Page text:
This can’t be the fight the Liberal government thought it was picking. Late last year, Employment and Social Development Canada posted an updated application form for the annual Canada Summer Jobs (CSJ) program on its website. It contained a new wrinkle: groups applying for funding would have to “attest” that their “core mandate” respects certain rights—including “reproductive rights.”
The main aim seemed to be to deny anti-abortion groups CSJ grants. But outraged resistance arose from all sorts of religious organizations that customarily hire students as camp counsellors and for other typical summer jobs.
Employment Minister Patty Hajdu said it was all a big misunderstanding. After weeks of rising anger from faith-based organizations, her department issued “supplementary information” on the new requirement, which by then was being referred to, rather ominously, as simply “the attestation.”
When it comes to a group’s core mandate, the department said it’s concerned only about the “primary activities undertaken” and “not the values of the organization.” Hajdu told Maclean’s that that should satisfy anyone worried about Ottawa prying into what they do or don’t respect. “There are very few organizations in this country that would have a hard time attesting that their core mandate respected the Charter of Rights and Freedoms,” she says.
In fact, a lot of big religious groups didn’t see what the government was demanding of them as anywhere near that simple. Lined up against the attestation were organizations ranging from the Evangelical Fellowship of Canada and the Canadian Conference of Catholic Bishops, to the Canadian Council of Imams and Toronto’s Orthodox Jewish Shaarei Shomayim synagogue.
Just as the small-business tax reforms the government floated with little fanfare last summer led to a sustained private-sector backlash last fall, the at-first unheralded CSJ change catalyzed widespread faith-sector opposition.
The Abortion Rights Coalition of Canada (ARCC) is credibly credited with first prodding the Liberals to look at tightening up the CSJ application. Last spring, the ARCC issued a news release complaining that four anti-abortion groups received CSJ funding, including more than $56,000 last year for the Canadian Centre for Bio-Ethical Reform and more than $40,000 for the Campaign Life Coalition. “We wanted anti-abortion groups to not get this funding,” says Joyce Arthur, ARCC’s executive director, “and the government chose to implement the attestation requirement, which is a pretty neat solution.”
It might be a solution, but neat is a stretch.
The attestation requires groups seeking CSJ grants to “respect individual human rights in Canada, including the values underlying the Canadian Charter of Rights and Freedoms as well as other rights.” Some faith-based groups say they might have accepted it up to that point. It goes on, however, to spell out that the applicant’s “core mandate” must respect rights including “reproductive rights and the right to be free from discrimination on the basis of sex, religion, race, national or ethnic origin, colour, mental or physical disability or sexual orientation, or gender identity or expression.”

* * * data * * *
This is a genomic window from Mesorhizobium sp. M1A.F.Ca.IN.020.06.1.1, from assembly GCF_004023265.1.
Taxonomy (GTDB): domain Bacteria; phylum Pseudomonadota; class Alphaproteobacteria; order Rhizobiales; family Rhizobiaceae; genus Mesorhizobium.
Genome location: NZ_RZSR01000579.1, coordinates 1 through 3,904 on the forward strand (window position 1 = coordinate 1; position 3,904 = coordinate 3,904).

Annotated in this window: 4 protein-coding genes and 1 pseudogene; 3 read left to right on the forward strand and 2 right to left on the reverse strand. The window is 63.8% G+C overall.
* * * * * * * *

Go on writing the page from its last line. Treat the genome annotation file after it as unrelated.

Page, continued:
For groups that oppose abortion and same-sex marriage, explicit references to rights at the heart of those notoriously divisive debates pose a huge problem.
The supplementary gloss released a few weeks into the controversy by Hajdu’s department tried to smooth that over. It offered reassuring examples to guide CSJ applicants, like this one: “A faith-based organization with anti-abortion beliefs applies for funding to hire students to serve meals to the homeless … The students would be responsible for meal planning, buying groceries, serving meals, etc. This organization would be eligible to apply.”
Most faith-based groups were not satisfied with Hajdu’s assurances that what they do, not what they believe, is at issue. “It’s the tenets of faith for these groups,” says Neil McCarthy, communications director for the Catholic Archdiocese of Toronto. “It’s not ‘check the box and get the money.’ ” At stake—beyond the principle—is about $220 million in CSJ grants that subsidize nearly 70,000 summer jobs.
News coverage of the impasse often gave the sense that the Liberals are facing a united front of faith-based opposition. In interviews about their strategy, however, officials in the big religious umbrella organizations seemed at times uneasy about being lumped in with more narrowly focused anti-abortion groups, whose past success in getting CSJ money was at the root of the government’s decision to be more restrictive.
For instance, McCarthy was not enthusiastic about the Right to Life Association of Toronto and Area’s decision to quickly file motions with the Federal Court, challenging Hajdu’s move on behalf of anti-abortion activists who see the attestation as a Charter violation for “denying their applications for student summer jobs funding on the basis of their beliefs.”